By November 4, 2008 0 Comments Read More →

Arabic Gospel, 14th century

Arabic_Gospel

Arabic Gospel

The Four Gospels in Arabic, Palestine, 1337. Gospel of Luke

This remarkable manuscript is very different to what the casual glance might suggest- despite the Islamic style carpet page, and the Arabic script, this is a Christian document – an account of the Gospels – made in Palestine in the 14th century.

The text on the right-hand page – written in Arabic, which runs right-to-left and downwards – is a portrait of one of the four Evangelists, Luke. He was Syrian, born in Antioch. Ancient manuscripts assert that he died aged 84, having never married or had children. He is the patron saint of physicians and surgeons, and is often depicted in western art as a physician. Luke is often associated with St Paul, whose biblical writings refer to Luke at various times.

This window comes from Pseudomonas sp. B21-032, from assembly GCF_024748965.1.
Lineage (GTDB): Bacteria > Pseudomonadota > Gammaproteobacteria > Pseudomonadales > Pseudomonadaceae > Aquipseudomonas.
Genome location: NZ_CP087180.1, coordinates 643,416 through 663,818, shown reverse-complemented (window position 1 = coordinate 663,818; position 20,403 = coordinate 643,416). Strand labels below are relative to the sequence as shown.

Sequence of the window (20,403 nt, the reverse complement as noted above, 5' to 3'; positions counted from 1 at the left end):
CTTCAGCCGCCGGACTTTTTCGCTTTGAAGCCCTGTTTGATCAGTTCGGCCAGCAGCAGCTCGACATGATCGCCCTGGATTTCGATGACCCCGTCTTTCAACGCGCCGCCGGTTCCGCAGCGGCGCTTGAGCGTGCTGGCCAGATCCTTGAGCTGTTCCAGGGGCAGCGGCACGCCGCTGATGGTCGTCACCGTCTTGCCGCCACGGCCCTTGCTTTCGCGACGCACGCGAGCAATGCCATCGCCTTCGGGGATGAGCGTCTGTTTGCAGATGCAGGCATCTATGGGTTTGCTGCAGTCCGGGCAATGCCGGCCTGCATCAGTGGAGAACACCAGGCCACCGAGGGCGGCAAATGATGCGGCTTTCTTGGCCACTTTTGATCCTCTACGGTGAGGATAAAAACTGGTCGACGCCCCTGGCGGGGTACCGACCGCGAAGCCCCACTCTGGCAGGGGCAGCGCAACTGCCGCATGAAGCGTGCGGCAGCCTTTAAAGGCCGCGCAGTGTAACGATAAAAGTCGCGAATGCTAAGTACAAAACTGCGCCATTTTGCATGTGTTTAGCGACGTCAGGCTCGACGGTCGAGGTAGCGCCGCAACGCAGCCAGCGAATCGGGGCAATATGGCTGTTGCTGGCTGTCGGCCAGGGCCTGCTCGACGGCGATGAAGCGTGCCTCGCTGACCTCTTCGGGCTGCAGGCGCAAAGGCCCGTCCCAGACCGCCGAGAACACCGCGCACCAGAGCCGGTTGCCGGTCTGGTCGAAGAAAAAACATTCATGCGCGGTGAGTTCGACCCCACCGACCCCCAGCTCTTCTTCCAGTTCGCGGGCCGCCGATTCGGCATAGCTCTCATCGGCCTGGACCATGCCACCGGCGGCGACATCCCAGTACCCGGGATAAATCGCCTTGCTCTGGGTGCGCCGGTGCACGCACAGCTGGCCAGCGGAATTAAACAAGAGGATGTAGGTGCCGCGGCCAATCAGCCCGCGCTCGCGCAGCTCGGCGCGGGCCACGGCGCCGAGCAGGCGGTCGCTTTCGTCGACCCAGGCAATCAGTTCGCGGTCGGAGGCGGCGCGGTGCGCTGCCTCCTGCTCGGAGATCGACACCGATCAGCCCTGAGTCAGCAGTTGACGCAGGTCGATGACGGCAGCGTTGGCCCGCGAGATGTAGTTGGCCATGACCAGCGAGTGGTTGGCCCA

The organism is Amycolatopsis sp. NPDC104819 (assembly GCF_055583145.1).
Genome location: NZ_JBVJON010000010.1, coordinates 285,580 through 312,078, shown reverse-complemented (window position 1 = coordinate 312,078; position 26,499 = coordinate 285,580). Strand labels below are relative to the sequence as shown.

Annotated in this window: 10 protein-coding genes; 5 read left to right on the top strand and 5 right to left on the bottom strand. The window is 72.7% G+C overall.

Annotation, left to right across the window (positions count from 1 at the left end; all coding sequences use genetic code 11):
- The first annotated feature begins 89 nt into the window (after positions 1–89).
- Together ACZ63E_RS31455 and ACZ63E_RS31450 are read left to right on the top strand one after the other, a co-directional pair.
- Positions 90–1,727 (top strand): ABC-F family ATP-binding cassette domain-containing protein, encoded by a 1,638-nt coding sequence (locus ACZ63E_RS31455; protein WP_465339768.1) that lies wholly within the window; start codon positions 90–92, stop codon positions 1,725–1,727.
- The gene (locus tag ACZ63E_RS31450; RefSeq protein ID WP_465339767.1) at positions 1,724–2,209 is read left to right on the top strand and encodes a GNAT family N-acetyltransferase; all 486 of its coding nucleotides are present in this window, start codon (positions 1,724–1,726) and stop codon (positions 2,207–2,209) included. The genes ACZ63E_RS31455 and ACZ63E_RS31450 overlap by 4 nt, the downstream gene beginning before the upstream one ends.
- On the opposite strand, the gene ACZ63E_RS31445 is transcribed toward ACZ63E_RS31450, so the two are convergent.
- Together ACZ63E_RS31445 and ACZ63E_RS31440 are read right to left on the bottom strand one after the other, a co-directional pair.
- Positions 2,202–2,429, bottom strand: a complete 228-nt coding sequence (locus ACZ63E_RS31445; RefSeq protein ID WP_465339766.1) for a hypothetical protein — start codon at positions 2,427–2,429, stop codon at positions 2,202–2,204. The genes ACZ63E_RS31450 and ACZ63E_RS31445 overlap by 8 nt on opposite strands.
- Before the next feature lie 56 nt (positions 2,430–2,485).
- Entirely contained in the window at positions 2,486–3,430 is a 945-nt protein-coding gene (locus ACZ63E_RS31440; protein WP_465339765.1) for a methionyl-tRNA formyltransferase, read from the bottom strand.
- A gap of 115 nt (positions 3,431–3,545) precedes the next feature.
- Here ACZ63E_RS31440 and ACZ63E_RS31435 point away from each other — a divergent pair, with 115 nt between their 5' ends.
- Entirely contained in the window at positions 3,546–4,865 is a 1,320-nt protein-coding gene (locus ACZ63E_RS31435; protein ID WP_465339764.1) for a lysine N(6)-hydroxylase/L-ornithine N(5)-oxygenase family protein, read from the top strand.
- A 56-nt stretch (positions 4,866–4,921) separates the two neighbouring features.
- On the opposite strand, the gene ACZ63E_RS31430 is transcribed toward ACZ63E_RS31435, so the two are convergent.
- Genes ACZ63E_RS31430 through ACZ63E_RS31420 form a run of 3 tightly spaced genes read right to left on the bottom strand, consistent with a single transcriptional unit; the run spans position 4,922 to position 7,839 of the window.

According to tradition, he wrote not only his Gospel, but also the Acts of the Apostles, the third and fifth books of the New Testament. He is also said to have painted the first icons- pictures of Mary, Peter and Paul. The Black Madonna of Czestochowa in Poland is claimed to have been painted by Luke.

The earliest manuscript copies of the Four Gospels in Arabic date from the late eighth or ninth centuries, and were made from a variety of languages, including Syriac, Greek and Coptic. Perhaps the oldest dated Arabic copy of the Four Gospels is in the library at Mount Sinai, dated 859. The Harley Trilingual Psalter, from mid-12th century Sicily, contains an Arabic translation of the Psalms made a century earlier.

British Library- Arabic Gospels

Posted in: Mamluke Period

Post a Comment